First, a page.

In addition to tomes by Haruki Murakami and US President Barack Obama, self-help publications dominated the list of bestselling books in Japan for 2009.
Novels are rarely among the top picks for Japanese readers, but Murakami has broken that trend with 1Q84: Book 1, his much-anticipated work published after a five-year hiatus.
Released in May, publisher Shinchosha was forced to add an extra 100,000 copies to the print run before it even hit shelves due to a flood of advance orders. It helped that Murakami, whom many consider to be one of the greatest living novelists, had refused to even hint at the plot line after criticism that leaked details of his previous best-seller, Kafka on the Shore, spoiled the novelty value.
Described as a "complex and surreal narrative" that "shifts back and forth between tales of two characters, a man and a woman, who are searching for each other," well over 2.2 million copies of the book had been sold by mid-December.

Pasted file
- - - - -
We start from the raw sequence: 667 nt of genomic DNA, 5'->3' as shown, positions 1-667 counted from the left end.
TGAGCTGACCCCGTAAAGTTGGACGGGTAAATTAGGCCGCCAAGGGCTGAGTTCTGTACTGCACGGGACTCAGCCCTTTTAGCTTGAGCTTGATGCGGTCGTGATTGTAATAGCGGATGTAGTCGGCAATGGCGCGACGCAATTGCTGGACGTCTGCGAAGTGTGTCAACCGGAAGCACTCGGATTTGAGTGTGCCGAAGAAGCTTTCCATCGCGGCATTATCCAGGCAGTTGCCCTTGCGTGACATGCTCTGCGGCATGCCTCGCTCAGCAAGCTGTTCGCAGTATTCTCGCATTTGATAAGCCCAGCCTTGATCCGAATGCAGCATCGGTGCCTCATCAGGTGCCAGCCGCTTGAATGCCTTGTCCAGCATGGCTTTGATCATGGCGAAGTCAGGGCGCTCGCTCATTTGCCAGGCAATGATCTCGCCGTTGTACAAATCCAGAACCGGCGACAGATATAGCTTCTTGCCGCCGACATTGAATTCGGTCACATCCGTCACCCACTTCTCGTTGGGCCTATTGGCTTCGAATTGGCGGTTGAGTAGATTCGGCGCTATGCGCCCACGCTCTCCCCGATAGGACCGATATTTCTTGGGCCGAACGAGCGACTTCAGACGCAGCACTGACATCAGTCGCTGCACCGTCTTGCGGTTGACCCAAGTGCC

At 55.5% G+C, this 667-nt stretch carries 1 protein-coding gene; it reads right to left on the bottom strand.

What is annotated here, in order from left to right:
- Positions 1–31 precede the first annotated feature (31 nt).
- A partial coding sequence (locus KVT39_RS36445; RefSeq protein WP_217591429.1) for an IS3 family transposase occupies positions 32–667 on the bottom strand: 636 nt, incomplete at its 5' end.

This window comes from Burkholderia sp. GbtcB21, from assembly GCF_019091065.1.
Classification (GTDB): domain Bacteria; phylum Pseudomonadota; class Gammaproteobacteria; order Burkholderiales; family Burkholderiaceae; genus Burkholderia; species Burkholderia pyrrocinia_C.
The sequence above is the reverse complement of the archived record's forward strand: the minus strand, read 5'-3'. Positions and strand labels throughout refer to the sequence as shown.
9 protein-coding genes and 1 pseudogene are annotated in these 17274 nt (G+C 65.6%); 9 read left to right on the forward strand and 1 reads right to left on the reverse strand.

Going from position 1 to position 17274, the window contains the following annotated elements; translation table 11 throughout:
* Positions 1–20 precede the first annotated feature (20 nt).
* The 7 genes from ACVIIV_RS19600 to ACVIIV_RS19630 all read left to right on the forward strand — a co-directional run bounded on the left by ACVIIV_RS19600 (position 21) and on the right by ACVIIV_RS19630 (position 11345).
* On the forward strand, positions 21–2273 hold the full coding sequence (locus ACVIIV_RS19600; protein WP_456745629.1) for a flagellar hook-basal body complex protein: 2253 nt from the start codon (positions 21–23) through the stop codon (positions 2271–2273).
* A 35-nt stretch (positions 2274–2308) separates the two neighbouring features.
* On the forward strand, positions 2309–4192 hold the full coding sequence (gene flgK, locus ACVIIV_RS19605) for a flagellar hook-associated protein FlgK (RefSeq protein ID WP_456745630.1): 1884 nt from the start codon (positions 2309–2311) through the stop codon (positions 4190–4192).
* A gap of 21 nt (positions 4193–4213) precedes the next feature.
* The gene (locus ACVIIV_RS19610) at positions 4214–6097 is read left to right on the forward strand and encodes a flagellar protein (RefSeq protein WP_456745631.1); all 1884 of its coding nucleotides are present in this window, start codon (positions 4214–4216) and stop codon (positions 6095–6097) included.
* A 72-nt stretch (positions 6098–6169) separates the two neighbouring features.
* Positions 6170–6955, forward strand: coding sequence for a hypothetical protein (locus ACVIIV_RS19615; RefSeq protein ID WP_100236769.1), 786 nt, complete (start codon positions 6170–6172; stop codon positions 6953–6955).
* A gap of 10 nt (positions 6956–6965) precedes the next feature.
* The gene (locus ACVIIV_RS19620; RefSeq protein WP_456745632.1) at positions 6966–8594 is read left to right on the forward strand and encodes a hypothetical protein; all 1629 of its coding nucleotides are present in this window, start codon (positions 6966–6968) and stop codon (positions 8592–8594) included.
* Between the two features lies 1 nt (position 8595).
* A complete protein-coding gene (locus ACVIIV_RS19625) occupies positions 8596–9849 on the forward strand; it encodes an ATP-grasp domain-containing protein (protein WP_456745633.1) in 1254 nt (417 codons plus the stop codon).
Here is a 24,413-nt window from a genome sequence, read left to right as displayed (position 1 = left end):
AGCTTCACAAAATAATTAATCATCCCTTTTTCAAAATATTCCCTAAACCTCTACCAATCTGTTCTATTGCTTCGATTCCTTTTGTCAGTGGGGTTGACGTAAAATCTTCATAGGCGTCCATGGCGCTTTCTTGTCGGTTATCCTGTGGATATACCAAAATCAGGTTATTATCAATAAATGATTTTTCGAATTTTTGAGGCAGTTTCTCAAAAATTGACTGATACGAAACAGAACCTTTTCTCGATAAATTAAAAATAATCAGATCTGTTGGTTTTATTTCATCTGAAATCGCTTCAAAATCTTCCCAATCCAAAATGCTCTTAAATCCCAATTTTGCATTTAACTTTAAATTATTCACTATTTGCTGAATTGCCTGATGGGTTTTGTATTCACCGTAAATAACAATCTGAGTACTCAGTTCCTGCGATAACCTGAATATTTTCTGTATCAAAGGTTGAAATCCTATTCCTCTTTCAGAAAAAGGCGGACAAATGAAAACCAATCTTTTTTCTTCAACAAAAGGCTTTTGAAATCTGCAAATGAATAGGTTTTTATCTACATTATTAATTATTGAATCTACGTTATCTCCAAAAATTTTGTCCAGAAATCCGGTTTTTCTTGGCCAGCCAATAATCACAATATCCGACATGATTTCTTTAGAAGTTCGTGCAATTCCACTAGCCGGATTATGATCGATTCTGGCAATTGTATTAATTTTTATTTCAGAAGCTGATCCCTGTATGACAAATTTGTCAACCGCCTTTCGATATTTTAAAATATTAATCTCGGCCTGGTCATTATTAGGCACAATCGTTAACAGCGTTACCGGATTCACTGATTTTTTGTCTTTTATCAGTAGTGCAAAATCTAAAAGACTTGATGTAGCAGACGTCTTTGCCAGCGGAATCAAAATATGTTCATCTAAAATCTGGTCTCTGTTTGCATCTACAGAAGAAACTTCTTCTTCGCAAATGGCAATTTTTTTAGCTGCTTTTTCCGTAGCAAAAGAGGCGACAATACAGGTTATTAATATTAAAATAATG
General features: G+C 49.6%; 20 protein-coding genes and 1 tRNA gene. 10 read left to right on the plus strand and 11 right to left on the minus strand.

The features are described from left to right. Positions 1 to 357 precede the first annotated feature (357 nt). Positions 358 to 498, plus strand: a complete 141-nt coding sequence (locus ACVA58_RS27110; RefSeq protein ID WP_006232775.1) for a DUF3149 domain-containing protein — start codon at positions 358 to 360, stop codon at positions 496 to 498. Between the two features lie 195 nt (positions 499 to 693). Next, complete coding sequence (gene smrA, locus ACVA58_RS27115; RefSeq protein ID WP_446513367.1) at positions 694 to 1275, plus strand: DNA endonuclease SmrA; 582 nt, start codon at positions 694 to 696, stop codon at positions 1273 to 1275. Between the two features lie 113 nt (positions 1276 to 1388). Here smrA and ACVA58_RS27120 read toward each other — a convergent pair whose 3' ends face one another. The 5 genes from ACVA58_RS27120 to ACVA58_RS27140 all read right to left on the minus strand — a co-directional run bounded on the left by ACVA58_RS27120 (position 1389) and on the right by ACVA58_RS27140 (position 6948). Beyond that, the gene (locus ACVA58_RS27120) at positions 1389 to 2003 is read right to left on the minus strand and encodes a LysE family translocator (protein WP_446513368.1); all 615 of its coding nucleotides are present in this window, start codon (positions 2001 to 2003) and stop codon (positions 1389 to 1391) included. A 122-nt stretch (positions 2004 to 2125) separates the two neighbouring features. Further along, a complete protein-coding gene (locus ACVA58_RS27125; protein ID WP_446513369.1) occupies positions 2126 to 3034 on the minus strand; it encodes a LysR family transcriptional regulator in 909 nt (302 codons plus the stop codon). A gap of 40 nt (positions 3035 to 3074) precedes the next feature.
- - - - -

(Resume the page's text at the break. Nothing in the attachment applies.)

Murakami also held third spot in the popularity charts with "1Q84: Book 2," according to Kinokuniya Books, with second place going to the more studious - and clumsily titled - Frequently Mistaken Kanji that we Should be Able to Read but Can't.
Japan's kanji characters are notoriously difficult to write and remember - it takes knowledge of around 6,000 to be able to read a newspaper and nobody seems to have the definitive answer on how many of the pictograms actually exist. And Japanese have a terror of reading a character incorrectly, rendering the meaning of a phrase completely different.
Tapping into the same sentiment, the illustrated Japanese that Japanese People Don't Know, by Nagiko Umino, places eighth on the list.
The Japanese translation of Marci Shimoff's Happy for No Reason is in fourth place, providing a seven-step plan to achieving happiness and better health, more fulfilling relationships and more success.
US President Obama slips surprisingly into fifth place with Obama's Speeches, the Asahi newspaper's release of a collection of his orations before and after his election as the most powerful man in the world.
The dieting book Maku Dake Diet, by Chizuru Yamamoto came in sixth, followed by Ryuho Okawa's The Laws of Courage. The top ten was rounded out by Kanae Minato's Confession and The Power of Worry, by Kan Sanjun.